Don’t worry about people stealing your ideas. If your ideas are any good, you’ll have to ram them down people’s throats.
I read every day. I tell my students to read and read widely.
Reading is the one necessary prerequisite for writing.
If you’re a reader, you know the forms and conventions of writing and how others use the forms and conventions to shape their work. You know how to write.
Maybe you don’t know how to begin or continue or finish. Maybe you don’t know how to publish what you’ve written.
But I’m here to tell you that you do know how to write.
The rest can be learned.
This blog can help.
“A word after a word after a word is power,” says novelist Margaret Atwood.
Today is January 9. We’re leaning into the end of the second week of January 2020. What have you written this year? What are you writing today?
Cynthia Ozick said, “If we had to say what writing is, we would have to define it essentially as an act of courage.”
To sit down and write when you have dozens of other pressing demands, takes courage. But there is no other way to write.
Today let’s remember Katherine Anne Porter’s words: One of the marks of a gift is to have the courage of it.
I’m thinking about this today. Reminding myself, remind my students, reminding you, dear writer . . . Writing is a huge undertaking, immense; it take more than all you have when you begin.
Photo by Sorn DaVid on Unsplash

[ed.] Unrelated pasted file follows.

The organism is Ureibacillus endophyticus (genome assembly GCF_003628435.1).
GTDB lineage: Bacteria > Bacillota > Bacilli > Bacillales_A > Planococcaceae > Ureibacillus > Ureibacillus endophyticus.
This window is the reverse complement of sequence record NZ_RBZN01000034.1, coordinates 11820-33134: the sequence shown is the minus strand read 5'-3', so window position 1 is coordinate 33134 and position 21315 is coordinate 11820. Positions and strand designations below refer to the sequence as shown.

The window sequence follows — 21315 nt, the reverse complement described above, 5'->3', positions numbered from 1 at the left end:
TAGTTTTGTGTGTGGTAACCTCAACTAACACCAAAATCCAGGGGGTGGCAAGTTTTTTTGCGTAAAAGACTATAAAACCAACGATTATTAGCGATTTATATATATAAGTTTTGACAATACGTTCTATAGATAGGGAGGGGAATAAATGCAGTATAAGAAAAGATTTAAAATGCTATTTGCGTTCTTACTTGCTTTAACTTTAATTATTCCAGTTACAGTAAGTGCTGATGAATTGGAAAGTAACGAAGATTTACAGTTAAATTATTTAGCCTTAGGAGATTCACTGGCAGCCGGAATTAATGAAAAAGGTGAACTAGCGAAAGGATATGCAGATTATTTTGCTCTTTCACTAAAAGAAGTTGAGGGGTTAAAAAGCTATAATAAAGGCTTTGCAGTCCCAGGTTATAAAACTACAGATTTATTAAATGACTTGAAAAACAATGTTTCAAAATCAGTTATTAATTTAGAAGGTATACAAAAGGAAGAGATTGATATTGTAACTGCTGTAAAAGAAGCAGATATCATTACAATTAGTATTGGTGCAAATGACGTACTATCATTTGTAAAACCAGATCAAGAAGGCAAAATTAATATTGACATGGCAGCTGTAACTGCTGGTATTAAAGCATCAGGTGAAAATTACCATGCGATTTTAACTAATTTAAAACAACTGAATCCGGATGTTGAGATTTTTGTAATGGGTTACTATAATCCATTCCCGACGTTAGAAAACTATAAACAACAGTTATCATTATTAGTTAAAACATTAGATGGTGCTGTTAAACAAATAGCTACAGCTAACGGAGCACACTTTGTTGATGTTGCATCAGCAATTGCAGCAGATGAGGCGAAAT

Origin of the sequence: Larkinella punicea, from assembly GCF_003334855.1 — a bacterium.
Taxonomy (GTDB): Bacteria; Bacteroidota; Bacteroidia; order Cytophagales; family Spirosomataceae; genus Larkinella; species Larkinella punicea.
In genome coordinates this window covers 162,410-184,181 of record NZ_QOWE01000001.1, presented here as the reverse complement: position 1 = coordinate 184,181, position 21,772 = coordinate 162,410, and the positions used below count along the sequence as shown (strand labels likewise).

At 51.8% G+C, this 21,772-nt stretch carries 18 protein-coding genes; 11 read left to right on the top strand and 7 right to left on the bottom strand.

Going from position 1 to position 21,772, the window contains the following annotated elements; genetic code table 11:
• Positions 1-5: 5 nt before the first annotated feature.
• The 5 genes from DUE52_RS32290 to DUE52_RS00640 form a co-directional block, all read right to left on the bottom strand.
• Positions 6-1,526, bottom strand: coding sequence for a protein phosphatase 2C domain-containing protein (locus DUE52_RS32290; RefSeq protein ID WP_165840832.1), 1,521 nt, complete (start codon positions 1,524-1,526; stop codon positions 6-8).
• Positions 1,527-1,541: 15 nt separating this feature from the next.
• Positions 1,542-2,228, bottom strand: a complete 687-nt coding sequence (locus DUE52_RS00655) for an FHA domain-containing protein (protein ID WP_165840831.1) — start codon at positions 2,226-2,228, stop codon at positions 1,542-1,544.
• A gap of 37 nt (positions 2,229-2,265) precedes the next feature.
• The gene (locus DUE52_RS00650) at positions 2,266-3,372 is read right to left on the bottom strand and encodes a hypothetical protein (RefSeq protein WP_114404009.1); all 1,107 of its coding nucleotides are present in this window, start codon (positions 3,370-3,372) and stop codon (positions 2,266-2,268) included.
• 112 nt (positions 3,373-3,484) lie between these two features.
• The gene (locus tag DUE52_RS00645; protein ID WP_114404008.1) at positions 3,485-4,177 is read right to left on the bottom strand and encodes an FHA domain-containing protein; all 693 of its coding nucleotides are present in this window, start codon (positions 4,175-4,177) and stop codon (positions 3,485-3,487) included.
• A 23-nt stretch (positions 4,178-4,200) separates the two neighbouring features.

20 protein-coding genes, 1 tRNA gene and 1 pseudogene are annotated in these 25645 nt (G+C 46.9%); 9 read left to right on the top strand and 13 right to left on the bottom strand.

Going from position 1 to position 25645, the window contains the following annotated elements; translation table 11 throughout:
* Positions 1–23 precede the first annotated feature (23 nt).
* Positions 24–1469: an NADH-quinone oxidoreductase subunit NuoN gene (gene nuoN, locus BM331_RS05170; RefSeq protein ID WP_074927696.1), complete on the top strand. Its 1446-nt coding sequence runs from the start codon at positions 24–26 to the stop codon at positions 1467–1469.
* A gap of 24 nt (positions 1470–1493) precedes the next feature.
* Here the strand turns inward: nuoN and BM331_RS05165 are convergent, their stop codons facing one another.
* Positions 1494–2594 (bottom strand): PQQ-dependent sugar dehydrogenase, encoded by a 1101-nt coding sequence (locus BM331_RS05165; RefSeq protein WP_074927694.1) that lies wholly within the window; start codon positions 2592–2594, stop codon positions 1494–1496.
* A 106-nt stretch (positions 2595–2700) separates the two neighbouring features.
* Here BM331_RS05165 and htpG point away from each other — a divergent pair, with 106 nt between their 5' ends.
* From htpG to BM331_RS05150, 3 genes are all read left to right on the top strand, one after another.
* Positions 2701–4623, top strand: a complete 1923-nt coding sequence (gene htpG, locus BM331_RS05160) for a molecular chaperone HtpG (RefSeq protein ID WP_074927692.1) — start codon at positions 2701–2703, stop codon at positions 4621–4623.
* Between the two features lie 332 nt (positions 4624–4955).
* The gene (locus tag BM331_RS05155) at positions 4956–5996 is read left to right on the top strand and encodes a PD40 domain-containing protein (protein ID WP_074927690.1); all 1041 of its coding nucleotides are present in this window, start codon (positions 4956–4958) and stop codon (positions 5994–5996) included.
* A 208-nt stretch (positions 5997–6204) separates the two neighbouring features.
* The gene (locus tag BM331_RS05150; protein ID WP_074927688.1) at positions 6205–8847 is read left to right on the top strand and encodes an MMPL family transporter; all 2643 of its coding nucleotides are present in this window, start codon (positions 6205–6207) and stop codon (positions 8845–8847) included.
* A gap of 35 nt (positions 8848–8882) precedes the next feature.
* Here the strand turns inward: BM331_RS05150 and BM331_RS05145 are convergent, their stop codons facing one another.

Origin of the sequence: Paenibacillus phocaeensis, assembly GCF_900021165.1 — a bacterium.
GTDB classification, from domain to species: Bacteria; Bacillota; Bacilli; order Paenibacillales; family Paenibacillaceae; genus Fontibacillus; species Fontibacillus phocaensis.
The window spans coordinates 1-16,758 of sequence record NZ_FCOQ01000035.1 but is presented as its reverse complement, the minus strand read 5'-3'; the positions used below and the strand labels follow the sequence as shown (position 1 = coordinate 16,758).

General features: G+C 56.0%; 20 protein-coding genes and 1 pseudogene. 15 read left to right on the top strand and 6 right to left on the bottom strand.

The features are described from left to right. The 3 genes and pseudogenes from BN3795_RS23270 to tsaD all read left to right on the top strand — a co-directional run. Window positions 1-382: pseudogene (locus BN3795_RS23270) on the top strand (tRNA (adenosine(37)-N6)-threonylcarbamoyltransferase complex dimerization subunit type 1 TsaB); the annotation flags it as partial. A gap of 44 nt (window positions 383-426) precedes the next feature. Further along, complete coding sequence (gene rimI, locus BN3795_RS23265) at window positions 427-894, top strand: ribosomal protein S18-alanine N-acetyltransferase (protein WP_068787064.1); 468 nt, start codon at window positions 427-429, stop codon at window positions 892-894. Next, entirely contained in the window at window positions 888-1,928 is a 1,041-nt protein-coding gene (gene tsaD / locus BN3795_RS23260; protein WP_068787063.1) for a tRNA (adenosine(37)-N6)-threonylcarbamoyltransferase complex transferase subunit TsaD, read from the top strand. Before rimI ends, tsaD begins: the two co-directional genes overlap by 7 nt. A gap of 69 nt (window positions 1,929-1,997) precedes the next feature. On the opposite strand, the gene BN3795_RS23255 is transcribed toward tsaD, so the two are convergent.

Part of being a successful writer is knowing your genre. If you want to publish, it is important that, whatever genre you write in, you familiarize yourself with what’s current in your genre. What was popular even ten years ago isn’t necessarily popular today. Read what’s thrilling readers today. Then write the best darn article, essay, poem, or novel that you have in you.
For a woman, every day is about making choices. Some of those choices we have no control over. We have to be at work at a certain time, pick up the kids from daycare, or take the cat to the vet. But there are other things that we do have control over: like whether or not we write.
When we own up to the fact that we really do choose whether or not to spend a piece of our day or week writing, then it’s coming from a place of empowerment. We’re in charge. We’re saying yes or no to writing at that time. That replaces victimhood.
So, let’s acknowledge there are things we must do. These things are not choices.
If your days are busy and chaotic, like mine. Then, look for those quieter moments where you can settle in and write for a little while. Do you commute to work? Can you write to and from your job? Or can you bring a sack lunch, stay at your desk and write a few days a week? How about if you treat yourself to a coffee and sandwich at a nearby coffee shop and spend that hour alone writing?
Here’s my point: If you’re truly invested in your writing, you may need to look for those secret, hidden, undiscovered-for-writing pockets of the day that don’t take away from family and home responsibilities, and do your writing at those times.
I am a writer.
I am a woman writer.
In my world, that makes me superwoman.
What’s your superpower?
If you want to be a writer you have to show up, sit down, and write. Words may be dictated to you by God as they were for Giacomo Puccini when he wrote the opera Madame Butterfly, but then it’s up to you to do the menial work of getting them down on paper, because you’re just the designated typist. That job involves a lot of hard, laborious, meticulous work that takes dedication and persistence. When it comes right down to it, writing is just a job, and like any other job you have to work at it. Okay, and it’s the only thing that makes you happy.